I’ve never come across a profession so completely fixated on its own image as that of librarianship. Even now, for me choosing the word ‘librarianship’ is contentious and marked with a delicious hint of danger; I’m meant to call it ‘information services’ or ‘information management’ or ‘online content provision’ or something equally wanky. Yet I can’t get the image out of my head, from the first episode of the ABC‘s new comedy series The Librarians, of the fresh new paint on the window of the building, ‘Middleton Interactive Learning Centre’, and bluetacked underneath, a handwritten sign with a single, instantly-recognisable word … library.
Of course, for anyone who’s ever visited Swinburne Library at Hawthorn, the facade of the Middleton building may have given you another (more institutionalised) chuckle …
Accountants, historically plagued by the tag of ‘boring servant to the bourgeoisie’, are likely to be just as worried about their image in the media and in the hearts and minds of the people as librarians. But at least they’ve done something about it; those CPA adventurer ads are fantastic! What have librarians done about our situation? Prior to the series screening, there was mass panic about the effect The Librarians might have on our reputation, so much so that our professional association started a blog about the possible fallout. For God’s sake; the series is not even really about libraries; the library is just a convenient setting for a more extensive critique of the public service and the pervasive prejudice of middle Australia.
Why were we worried? Is it because we librarians are dogged by the unfortunate stereotype of the unfashionably dressed, bespectacled, book-reading middle-aged female pedant with a penchant for telling people to be quiet? This is slightly better than another emerging film-derived stereotype … that of the dominatrix librarian (I strongly advise against running a Google search on that one …).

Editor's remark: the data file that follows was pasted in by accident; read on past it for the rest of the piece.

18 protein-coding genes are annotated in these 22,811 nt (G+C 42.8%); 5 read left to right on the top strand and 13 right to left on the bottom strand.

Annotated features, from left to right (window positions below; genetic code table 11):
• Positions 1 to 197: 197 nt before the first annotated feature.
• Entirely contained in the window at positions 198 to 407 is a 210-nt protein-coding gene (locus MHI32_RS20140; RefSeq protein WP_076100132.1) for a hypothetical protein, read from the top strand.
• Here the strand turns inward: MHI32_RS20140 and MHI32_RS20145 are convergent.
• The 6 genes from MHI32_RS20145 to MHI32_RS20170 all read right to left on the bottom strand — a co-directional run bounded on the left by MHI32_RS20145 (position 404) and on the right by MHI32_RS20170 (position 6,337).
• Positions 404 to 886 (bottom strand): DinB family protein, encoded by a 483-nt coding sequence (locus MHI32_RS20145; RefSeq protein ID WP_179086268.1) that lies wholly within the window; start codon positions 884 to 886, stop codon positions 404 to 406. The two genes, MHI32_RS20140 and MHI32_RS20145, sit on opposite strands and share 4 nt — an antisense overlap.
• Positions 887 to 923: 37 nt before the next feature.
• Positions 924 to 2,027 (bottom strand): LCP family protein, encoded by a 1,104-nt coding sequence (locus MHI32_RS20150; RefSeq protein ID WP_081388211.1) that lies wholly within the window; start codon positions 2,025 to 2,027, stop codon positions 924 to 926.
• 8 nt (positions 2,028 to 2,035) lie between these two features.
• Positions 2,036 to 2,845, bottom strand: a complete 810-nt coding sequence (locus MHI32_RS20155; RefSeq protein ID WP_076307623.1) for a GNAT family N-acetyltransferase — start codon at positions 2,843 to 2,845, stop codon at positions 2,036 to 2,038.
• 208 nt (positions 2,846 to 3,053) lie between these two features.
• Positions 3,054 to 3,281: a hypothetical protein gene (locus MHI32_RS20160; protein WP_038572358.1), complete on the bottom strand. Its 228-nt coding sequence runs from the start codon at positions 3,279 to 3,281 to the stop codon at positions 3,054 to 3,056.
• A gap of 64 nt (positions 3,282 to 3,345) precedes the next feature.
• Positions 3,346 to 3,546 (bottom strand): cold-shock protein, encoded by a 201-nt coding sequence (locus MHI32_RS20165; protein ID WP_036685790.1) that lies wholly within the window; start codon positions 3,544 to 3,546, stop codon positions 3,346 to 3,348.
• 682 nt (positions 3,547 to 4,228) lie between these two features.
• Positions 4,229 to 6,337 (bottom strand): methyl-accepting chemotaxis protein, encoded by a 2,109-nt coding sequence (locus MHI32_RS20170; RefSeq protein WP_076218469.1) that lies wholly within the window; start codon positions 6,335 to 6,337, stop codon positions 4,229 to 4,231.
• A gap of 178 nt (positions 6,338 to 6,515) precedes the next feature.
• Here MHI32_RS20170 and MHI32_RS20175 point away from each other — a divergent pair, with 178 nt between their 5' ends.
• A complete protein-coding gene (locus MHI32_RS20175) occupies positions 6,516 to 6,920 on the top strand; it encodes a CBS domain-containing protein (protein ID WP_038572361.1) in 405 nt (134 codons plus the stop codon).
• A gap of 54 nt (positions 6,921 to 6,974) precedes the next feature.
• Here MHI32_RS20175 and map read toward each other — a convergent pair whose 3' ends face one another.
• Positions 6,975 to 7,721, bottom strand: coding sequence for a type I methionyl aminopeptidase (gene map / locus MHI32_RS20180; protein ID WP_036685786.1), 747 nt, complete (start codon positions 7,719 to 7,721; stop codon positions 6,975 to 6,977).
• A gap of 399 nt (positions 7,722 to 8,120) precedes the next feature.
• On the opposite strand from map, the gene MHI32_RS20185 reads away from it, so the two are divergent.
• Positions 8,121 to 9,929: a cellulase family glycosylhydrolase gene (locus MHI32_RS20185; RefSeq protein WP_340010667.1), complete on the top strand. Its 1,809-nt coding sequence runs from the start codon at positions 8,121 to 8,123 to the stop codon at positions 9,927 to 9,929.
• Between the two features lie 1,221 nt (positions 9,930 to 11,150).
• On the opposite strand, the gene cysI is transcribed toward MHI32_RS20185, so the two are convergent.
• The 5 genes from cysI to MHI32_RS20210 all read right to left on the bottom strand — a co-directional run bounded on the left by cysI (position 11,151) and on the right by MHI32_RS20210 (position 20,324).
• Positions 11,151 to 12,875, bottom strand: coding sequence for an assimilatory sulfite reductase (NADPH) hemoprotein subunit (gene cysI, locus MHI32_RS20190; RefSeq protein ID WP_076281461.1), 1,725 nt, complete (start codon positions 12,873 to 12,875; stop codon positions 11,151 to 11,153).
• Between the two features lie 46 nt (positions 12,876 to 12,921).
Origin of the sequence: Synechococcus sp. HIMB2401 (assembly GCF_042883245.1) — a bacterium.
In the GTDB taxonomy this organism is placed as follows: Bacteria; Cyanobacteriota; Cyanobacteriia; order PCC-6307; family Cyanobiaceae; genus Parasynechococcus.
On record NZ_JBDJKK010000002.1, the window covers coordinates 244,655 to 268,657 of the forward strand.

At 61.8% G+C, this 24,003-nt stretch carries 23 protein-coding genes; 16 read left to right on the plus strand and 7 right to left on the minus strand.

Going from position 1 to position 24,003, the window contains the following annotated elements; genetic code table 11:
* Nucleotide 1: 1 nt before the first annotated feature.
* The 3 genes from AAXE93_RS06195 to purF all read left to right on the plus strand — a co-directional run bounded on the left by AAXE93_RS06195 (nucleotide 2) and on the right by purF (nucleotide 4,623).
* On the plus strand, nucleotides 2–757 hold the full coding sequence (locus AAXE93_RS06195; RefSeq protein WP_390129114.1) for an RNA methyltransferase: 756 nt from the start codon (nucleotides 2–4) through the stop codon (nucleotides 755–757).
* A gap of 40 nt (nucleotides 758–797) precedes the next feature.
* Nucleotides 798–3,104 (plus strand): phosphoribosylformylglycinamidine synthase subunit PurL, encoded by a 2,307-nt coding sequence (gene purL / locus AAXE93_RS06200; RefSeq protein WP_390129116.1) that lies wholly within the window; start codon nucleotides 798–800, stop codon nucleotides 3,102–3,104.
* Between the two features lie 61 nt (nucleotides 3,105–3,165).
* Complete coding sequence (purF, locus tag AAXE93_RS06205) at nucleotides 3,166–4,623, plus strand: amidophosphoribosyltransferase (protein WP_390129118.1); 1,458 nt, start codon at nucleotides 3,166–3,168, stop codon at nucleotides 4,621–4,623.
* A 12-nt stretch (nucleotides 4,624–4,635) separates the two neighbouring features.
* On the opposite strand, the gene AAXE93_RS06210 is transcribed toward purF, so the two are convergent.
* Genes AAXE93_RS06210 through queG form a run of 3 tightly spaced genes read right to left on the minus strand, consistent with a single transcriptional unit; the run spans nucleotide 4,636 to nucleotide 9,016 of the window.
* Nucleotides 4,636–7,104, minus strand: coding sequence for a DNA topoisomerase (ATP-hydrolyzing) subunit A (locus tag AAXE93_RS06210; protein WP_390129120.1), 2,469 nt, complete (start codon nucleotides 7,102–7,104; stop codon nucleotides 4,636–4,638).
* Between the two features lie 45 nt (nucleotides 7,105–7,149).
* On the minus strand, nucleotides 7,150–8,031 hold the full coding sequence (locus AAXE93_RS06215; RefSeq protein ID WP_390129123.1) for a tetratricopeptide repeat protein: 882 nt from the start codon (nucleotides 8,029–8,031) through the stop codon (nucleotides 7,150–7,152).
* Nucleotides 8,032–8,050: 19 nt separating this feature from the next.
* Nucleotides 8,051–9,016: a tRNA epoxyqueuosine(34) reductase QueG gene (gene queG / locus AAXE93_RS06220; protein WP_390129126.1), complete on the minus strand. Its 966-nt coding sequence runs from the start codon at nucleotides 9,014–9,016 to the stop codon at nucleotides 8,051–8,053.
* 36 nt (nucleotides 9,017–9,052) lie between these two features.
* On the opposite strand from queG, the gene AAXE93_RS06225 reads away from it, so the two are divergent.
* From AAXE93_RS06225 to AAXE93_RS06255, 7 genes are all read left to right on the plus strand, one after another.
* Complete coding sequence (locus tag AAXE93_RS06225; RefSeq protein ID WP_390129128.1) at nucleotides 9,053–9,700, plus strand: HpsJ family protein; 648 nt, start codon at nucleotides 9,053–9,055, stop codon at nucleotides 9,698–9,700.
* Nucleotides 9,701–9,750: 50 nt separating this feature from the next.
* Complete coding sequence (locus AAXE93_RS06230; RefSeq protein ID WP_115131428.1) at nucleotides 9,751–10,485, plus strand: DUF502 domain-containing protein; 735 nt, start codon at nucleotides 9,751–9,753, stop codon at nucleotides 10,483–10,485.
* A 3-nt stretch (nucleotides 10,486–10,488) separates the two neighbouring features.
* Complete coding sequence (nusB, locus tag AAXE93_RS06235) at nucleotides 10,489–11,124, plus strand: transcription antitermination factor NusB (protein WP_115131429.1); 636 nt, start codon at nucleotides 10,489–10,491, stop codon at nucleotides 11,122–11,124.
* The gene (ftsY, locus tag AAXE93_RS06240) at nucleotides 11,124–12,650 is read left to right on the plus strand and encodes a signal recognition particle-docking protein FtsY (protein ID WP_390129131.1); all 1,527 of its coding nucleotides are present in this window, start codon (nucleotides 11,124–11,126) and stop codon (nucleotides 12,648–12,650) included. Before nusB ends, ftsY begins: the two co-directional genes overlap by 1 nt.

The Librarians is just comedy. This has been my stance from the beginning. Of course, as anyone who has been watching the series will know, the only downside to my argument is that it’s not particularly funny comedy. Not like the wonderful British comedy The IT Crowd, aimed at our unfortunate colleagues in the IT department …
Has The Librarians adversely impacted the image of librarians in popular culture? So far, I would say not. Frances O’Brien, head librarian, is a petty, vindictive, hysterical, small-minded, hypocritical witch, but I think most of the audience will have met people like her before (particularly if they’ve worked in the public service). I don’t think the 1 million plus people who watched the first episode of the series will immediately associate her behaviour with that of librarians. The notion that people are so easily manipulated that a single TV series can change the way they view libraries is typical of the academic superiority many people resent in librarians.
Ultimately, library patrons are going to take us as they find us. That means that if we want it so badly, it’s our responsibility to change how we’re viewed, not the ABC’s.